What is a Fiador and How Do I Get one?

By James Cave / Published: September 2020.
Posted in: Renting Property

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Renting a house or apartment in Portugal can be complicated for non-Portuguese as most landlords not only request a deposit and at least one month’s rent in advance but a fiador as well. This normally isn’t required when you rent a room.

A fiador is a guarantor, or someone who’ll pay the bills if you’re unable to pay them. It can’t just be anyone, however. First of all, the fiador has to be Portuguese which is often a problem for most newcomers to Portugal as most people don’t have family or friends in Portugal that they can ask to be their guarantor.

Portuguese landlords normally want someone who is resident in Portugal as the fiador, although it can be worth asking if the landlord will accept someone who lives abroad as the fiador. And, if you do find a Portuguese person or someone resident in Portugal to be your fiador, it can’t just be anyone either. That person needs to prove that they have the means of being your gaurantor (usually by showing their tax returns or payment slips).

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Most people ask a family member, such as a parent, but as someone who’s just moved to Portugal your only option may be asking a friend or colleague that lives here. This is a big ask, as they’re taking on a lot of legal and financial responsibility, and with no expiry date, so keep that in mind.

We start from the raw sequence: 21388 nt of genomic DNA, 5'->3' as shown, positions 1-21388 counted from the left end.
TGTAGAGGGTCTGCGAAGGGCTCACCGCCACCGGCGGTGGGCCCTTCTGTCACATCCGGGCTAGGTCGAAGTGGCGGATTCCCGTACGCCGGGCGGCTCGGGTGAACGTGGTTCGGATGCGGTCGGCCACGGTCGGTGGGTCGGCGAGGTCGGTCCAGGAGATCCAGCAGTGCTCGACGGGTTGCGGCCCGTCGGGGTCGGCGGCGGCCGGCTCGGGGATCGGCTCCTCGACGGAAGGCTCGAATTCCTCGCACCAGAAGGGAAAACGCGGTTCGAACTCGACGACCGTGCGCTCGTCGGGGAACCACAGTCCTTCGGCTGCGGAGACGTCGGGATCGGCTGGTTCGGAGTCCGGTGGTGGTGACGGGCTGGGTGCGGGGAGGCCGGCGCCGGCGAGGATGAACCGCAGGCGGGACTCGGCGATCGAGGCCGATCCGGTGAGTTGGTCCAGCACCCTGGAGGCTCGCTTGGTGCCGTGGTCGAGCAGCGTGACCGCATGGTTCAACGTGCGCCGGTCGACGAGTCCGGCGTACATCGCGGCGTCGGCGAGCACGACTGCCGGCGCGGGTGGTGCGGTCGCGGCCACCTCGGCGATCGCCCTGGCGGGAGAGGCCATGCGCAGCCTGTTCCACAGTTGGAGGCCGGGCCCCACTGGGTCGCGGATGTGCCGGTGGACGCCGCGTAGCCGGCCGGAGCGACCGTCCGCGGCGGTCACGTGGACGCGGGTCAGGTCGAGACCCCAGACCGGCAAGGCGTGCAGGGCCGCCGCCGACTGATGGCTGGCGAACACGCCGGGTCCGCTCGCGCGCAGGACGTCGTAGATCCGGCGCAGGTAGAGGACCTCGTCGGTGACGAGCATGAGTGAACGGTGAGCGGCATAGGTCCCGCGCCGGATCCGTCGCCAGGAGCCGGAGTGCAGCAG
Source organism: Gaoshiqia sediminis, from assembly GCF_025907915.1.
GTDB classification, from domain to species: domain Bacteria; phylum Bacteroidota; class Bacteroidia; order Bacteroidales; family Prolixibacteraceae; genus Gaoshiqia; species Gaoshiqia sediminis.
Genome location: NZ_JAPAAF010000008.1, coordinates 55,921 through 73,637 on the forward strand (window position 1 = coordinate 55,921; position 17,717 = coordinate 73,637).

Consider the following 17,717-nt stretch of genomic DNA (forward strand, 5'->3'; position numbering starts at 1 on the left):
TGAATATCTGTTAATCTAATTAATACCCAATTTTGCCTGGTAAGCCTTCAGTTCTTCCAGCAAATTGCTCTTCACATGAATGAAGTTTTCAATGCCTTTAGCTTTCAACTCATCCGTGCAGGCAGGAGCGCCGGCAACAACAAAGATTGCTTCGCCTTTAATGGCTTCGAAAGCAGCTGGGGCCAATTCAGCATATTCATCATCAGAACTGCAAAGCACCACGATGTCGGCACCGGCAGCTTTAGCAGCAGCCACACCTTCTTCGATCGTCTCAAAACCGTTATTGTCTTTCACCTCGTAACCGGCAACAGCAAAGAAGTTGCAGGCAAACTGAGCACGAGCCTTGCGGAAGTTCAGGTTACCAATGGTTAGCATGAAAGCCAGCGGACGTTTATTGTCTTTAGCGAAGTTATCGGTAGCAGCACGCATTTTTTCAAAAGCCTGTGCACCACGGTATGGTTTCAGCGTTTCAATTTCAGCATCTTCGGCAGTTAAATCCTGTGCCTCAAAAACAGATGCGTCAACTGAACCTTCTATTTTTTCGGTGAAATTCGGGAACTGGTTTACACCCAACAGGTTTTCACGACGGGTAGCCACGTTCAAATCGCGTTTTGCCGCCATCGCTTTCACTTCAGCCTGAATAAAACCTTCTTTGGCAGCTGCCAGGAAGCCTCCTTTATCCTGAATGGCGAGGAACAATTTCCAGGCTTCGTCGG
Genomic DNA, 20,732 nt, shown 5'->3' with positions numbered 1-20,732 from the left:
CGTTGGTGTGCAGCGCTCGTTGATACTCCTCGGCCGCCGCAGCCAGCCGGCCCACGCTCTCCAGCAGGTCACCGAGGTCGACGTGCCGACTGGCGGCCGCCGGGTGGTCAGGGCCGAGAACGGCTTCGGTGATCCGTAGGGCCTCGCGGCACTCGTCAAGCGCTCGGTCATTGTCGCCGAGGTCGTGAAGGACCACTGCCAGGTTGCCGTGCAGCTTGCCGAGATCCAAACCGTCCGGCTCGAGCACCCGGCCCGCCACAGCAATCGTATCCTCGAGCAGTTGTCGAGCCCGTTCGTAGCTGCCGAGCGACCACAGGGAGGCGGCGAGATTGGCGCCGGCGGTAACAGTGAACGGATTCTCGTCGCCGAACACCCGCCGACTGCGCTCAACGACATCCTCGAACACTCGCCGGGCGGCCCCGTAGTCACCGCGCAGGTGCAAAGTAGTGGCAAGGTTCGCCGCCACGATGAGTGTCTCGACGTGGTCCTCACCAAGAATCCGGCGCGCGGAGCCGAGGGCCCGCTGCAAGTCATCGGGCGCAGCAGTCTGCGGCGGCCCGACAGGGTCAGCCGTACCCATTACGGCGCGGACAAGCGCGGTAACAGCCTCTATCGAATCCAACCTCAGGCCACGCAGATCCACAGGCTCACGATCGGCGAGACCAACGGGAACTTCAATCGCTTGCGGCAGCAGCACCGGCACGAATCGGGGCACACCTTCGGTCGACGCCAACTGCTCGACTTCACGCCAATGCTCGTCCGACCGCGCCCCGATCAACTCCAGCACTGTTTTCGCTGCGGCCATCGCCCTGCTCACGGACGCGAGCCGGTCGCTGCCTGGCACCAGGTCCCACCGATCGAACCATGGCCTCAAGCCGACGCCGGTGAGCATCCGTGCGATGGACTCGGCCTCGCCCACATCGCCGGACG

Alternatively, a bank can be your fiador for a fee through a service that’s called Garantia Bancária or some landlords will allow you to pay several months upfront instead (usually 6-12 months). A lot will depend on how popular the property is: if the landlord can find another tenant with a fiador, they may opt for that instead.

Another way around the fiador issue is to use a website like Flatio to book your apartment (these are mainly available in cities like Lisbon and Porto). While you do pay an Airbnb-style booking fee to book an apartment through these sites, a fiador isn’t normally required.

5 thoughts on “What is a Fiador and How Do I Get one?”

  1. So, am I on track here by saying that if (and I can) prove steady income through pensions here in the US (Federal and State) as well as demonstrate I have money in my bank account and demonstrate reserve money and funds at, let's say Fidelity, that it would be much easier? This worries me. I was born in Portugal, am now an American citizen, but have Portuguese passport, ID card, and NIF.

  2. The fiador thing is strange and annoying.

    One thing that's worth noting is if you get asked for 2, 4, 6, or 12 months rent upfront, you can negotiate. Negotiate less months firstly but also negotiate that not all of it is used as a deposit. In Portugal it's not uncommon for people to pay a deposit + last month's rent. So you might put down the equivalent of 1 or 2 months rent as the deposit and 1 or 2 months rent as the last month or two of rent. That way at least you're not putting so much down as a deposit which is important because many landlords don't return them here.

  3. I am the fiador for my wife on our rental contract. We, at the time, were both foreigners. I was told this was possible because debt is not pooled in marriage according to Portuguese custom.


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